Pakshidutta was the king of a flock of pigeons. He lived with his subjects in a dense forest. The pigeons lived in the hills surrounding the forest. In the middle of the forest was a beautiful lake. All the animals which lived in the forest would drink from the water in the lake. There was no other source of water for miles around.
The pigeons had to search for seeds and small fruits which grew in the trees. Pakshidutta along with his flock would visit the lake every day in the evening to quench their thirst.
As they flew low over the clear waters of the lake and settled on its shore, they would rest for a short time. They would bathe in the lake and refresh themselves. They would, then, drink their fill of water and fly back to their nests to their young chicks in their nests.
Pakshidutta lived happily with his flock. He had been the leader of the pigeon for many years. He was a wise and able leader. He would help the weaker ones of the flock who could not find food sometimes. He would lead the flock to the best places where food could be found.
Things went as usual for a long time, until one day a hunter came to the part of the forest where the pigeons lived. The hunter made his living by hunting animals and selling their meat and skin in the villages around the forest. While he had come to the forest several times, it was the first time that he had come the lake in the forest. He also noticed the pigeons which came to the lake. As he saw the pigeons, he was happy. He knew that he could catch them and sell them. He could make a lot of money.
It was late in the afternoon and the hunter decided to wait for his prey to come to the lake. As expected, the pigeons flew and sat near the shore of the lake as usual. It was a particularly hot day and they were tired and thirsty. A few of them come over to the water and splashed in it as they cooled their little bodies. The others stooped to drink the water. It was a beautiful site.
But how would the hunter catch the birds now! The wily hunter had set a snare for the poor birds. He had suspended a wide net in one of the branches. Just below the net he has sprinkled some grains and seeds. He had a clever plan. He would drop the net down on the pigeons when the innocent birds would come to get the grain.
The hunter had taken a place near the net. He hid among some bushes near the lake and waited to the pigeons to take his bait. One of the pigeons had noticed the grains spilt on the shore. It started to walk towards the grains.
Pakshidutta, too had seen the grains. But he was suspicious. He wondered how such a large quantity of grain could be lying on the shores of the lake. Surely there was more to this than meets the eye. He looked around and saw nobody. By then the other birds too had seen the bait. The innocent birds were moving towards the grains when Pakshidutta called out to them. He asked the birds to wait for some more time so that he could investigate further. But the pigeons did not listen. The temptation of all sorts of seeds and grains so near was too much.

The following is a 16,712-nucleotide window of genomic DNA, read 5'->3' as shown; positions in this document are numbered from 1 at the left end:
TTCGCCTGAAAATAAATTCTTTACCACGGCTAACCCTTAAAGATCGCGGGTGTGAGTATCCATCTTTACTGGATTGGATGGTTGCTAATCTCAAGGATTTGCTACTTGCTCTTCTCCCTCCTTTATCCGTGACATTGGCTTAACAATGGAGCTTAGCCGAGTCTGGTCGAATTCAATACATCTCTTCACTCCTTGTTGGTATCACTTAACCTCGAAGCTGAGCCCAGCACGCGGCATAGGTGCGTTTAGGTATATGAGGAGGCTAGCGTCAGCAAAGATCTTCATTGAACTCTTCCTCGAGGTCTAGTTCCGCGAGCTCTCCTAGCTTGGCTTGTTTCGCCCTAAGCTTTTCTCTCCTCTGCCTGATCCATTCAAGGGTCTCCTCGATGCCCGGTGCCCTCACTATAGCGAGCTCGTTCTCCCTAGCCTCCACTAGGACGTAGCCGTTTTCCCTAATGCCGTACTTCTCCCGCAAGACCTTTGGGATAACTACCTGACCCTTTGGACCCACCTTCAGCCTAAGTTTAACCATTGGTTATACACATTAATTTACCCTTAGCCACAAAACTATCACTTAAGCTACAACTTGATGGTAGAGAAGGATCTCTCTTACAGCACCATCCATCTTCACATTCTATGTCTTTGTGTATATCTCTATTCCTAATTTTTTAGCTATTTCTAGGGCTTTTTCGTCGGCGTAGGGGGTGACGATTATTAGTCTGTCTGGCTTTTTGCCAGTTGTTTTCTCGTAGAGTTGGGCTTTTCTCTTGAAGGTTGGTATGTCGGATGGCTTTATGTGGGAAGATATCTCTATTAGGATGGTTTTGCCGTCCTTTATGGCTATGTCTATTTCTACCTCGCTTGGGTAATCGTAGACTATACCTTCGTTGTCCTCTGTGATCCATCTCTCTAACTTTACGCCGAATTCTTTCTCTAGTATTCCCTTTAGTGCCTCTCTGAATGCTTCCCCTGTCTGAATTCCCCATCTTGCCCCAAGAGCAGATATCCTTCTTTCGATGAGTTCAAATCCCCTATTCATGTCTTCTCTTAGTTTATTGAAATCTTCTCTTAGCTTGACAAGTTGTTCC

The birds ignored Pakshidutta and went closer and started eating the grains. The grains were indeed tasty. The pigeons were busy gobbling the grains when they heard a dark covering fall over them. They were startled. It was the net that the hunter had dropped on them when they were right below it. The startled pigeons cried in alarm. They beat their wings and tried to get free. But they could not. They were hopelessly entangled in the net. They cried out for help.
Pakshidutta was shocked to see his subject in danger. The hunter would come any moment and catch the helpless birds. He went near the net and crawled under it. He then calmed the birds which were in a state of panic. He had a plan. He told to birds to flap their wings and try to fly up when he gave the signal. Now, they listened to Pakshidutta. Just as he gave the signal, all the pigeons flapped their wings at the same time. They rose high above in the air along with the net which was over them. They could lift the net with all their effort combined.
The hunter ran out of his hiding place. He was shocked that he had lost his prey and also his net. But the pigeons flew high over the forest and settled on top of a hill near their nests. They then slowly extricated themselves from the nest one by one. They thanked Pakshidutta and were sorry for not listening to him
Children, this story teaches us to think before we act and to be careful. When a stranger offers you chocolates or ice cream, you must always refuse to have it without your parents’ permission. This story also teaches us to be calm even in most difficult situation. Being calm helps us to think clearly and get out of the difficulty.